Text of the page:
While this mixed breed made an excellent guard dog for many years, they’re also very relaxed, loyal, and loving. Golden Retrievers are known to be quite cuddly, so it’s easy to understand why they’re not always the best guard dogs.
Nevertheless, the GSD in the mix allows owners to train their pups however they’d like.
Is a German Shepherd Golden Retriever Mix the Right Breed for Me?
German Shepherd Golden Retriever mixes make quality family pets due to their friendly and loyal traits. This breed is curious and active. However, if you have small kids, you should wait for them to grow up a bit before introducing an energetic and big pup.
A large an energetic puppy can unintentionally cause harm to a young child through rough play, so it is wise to avoid this scenario. And always remember to never leave small children and any dog alone unsupervised.
Combining a German Shepherd with a Golden Retriever is like mixing two extreme behavior patterns – you don’t know what you’re going to get. However, proper training will allow you to take control of the situation.
There are a few basic things you should know before adopting this breed, so let’s take a closer look at these now. Read on to understand the basic requirements of you and your living environment before bringing one of these mixes home.
Do You Have Enough Space?
You should get this mixed breed only if you have ample space since they’re active and like to run around.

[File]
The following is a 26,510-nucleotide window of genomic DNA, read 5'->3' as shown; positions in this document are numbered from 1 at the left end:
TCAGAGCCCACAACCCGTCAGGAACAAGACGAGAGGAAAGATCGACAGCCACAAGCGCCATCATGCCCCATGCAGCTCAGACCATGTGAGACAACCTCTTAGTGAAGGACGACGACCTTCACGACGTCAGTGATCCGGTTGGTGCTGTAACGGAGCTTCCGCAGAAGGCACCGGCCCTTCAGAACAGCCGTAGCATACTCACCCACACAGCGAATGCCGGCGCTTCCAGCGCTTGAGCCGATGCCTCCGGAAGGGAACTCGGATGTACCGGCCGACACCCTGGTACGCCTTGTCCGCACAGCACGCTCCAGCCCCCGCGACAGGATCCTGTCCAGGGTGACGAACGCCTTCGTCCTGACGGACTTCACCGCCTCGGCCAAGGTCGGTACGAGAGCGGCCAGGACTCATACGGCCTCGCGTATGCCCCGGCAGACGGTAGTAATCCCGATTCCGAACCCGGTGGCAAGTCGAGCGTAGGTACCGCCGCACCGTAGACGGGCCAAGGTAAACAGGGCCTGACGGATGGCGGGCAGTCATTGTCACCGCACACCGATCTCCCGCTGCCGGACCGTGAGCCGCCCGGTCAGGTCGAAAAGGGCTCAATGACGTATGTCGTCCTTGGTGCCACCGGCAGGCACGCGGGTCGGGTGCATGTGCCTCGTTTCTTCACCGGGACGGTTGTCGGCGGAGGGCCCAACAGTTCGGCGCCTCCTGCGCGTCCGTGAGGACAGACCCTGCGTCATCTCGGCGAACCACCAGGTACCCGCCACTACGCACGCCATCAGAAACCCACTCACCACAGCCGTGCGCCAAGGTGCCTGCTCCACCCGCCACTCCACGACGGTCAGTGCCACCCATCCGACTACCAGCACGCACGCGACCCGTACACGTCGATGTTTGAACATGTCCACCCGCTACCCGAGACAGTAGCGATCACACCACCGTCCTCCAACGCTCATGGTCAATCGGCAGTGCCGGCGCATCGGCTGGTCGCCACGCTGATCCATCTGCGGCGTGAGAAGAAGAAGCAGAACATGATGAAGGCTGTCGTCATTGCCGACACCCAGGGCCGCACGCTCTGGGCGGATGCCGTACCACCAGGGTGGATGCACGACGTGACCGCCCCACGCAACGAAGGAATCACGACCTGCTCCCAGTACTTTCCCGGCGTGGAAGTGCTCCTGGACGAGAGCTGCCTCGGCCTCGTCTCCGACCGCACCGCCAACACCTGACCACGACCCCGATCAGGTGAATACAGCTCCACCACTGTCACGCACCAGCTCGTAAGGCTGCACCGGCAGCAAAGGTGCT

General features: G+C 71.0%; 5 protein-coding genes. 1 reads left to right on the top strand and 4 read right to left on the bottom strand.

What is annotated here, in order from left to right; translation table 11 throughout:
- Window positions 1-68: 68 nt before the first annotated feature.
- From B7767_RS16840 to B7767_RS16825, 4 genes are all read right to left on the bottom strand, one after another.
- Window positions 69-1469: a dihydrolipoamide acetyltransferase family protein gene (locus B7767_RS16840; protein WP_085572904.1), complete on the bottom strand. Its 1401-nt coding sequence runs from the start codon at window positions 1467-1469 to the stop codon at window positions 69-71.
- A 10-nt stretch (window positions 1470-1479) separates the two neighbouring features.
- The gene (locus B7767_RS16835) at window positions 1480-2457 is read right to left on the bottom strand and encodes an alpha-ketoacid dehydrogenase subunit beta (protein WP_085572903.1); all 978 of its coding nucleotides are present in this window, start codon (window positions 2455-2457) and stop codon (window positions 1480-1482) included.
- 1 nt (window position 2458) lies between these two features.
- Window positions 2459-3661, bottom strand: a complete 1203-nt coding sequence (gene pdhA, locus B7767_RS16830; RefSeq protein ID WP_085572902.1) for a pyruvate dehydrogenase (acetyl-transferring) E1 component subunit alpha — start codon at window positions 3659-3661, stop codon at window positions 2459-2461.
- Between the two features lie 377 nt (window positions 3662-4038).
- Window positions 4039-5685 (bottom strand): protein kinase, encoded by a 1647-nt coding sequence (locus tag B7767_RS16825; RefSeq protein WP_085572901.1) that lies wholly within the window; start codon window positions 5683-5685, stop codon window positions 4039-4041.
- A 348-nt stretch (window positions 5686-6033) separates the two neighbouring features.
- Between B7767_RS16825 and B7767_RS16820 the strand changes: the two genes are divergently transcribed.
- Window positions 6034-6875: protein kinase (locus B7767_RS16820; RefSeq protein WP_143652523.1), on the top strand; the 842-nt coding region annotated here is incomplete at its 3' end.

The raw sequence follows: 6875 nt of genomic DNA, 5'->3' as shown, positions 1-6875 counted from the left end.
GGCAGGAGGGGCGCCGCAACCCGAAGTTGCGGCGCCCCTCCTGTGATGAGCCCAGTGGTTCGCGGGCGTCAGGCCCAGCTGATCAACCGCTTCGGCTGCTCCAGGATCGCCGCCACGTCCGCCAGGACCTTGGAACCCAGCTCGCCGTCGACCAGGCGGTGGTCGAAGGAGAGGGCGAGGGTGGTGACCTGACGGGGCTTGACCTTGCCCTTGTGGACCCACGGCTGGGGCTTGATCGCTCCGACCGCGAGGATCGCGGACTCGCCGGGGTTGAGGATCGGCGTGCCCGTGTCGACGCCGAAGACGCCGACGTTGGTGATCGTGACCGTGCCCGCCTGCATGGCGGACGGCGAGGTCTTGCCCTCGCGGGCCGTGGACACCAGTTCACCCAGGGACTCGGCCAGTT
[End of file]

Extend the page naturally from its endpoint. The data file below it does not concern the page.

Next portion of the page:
German Shepherd Golden Retriever mixes are about 57 cm (22.4 in) and weigh up to 40 kg (88.2 lbs), making them one of the largest dog breeds. They have loads of energy since both breeds in the mix are packed with muscle and excitement.
Unfortunately, these are not great apartment dogs. They’ll get restless and bark throughout the day, especially when nobody is home to keep them entertained.
Related: Can a German Shepherd Live in an Apartment?
If you have a big yard or lots of land and a family to play with them, you’re in luck. These dogs love constant family involvement. However, it is essential to introduce them to new people as much as possible from a young age to form long-lasting bonds.
Fun games and activities for your Golden Shepherd include frisbee toss, fetch, swimming, outdoor dog runs, and more.
Both of these breeds (and this mixed breed) require daily walking. At minimum, take them on a 15-minute walk before and after work to keep their heart pumping, and you’ll allow them to avoid many of the health issues mentioned later in the article.
Do You Have Experience or Access to a Professional Dog Trainer?
German Shepherd Golden Retrievers aren’t the easiest dog for a beginner. That doesn’t mean you can’t get one, but you should be aware that they require proper training.
Professional dog trainers are an excellent choice for people who need extra help. Golden Shepherds are energetic and can be a handful, so why not hire someone to come over and assist with the training process?